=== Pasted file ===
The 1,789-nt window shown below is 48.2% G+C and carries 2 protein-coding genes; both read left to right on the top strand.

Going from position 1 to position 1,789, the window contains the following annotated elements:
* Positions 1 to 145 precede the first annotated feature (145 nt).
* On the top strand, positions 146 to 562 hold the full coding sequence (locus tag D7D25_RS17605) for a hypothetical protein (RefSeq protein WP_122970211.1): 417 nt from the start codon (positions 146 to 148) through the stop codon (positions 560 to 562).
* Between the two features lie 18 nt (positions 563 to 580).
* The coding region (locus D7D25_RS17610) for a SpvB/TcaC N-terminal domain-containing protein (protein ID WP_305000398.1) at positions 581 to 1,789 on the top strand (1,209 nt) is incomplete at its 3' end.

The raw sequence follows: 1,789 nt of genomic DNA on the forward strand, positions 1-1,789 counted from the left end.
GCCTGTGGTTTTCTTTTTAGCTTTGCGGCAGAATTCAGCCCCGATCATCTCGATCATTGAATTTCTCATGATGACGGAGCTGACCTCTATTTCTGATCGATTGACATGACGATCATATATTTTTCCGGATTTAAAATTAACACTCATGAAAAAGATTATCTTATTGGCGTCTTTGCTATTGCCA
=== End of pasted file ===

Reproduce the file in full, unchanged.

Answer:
The 1,789-nt window shown below is 48.2% G+C and carries 2 protein-coding genes; both read left to right on the top strand.

Going from position 1 to position 1,789, the window contains the following annotated elements:
* Positions 1 to 145 precede the first annotated feature (145 nt).
* On the top strand, positions 146 to 562 hold the full coding sequence (locus tag D7D25_RS17605) for a hypothetical protein (RefSeq protein WP_122970211.1): 417 nt from the start codon (positions 146 to 148) through the stop codon (positions 560 to 562).
* Between the two features lie 18 nt (positions 563 to 580).
* The coding region (locus D7D25_RS17610) for a SpvB/TcaC N-terminal domain-containing protein (protein ID WP_305000398.1) at positions 581 to 1,789 on the top strand (1,209 nt) is incomplete at its 3' end.

The raw sequence follows: 1,789 nt of genomic DNA on the forward strand, positions 1-1,789 counted from the left end.
GCCTGTGGTTTTCTTTTTAGCTTTGCGGCAGAATTCAGCCCCGATCATCTCGATCATTGAATTTCTCATGATGACGGAGCTGACCTCTATTTCTGATCGATTGACATGACGATCATATATTTTTCCGGATTTAAAATTAACACTCATGAAAAAGATTATCTTATTGGCGTCTTTGCTATTGCCA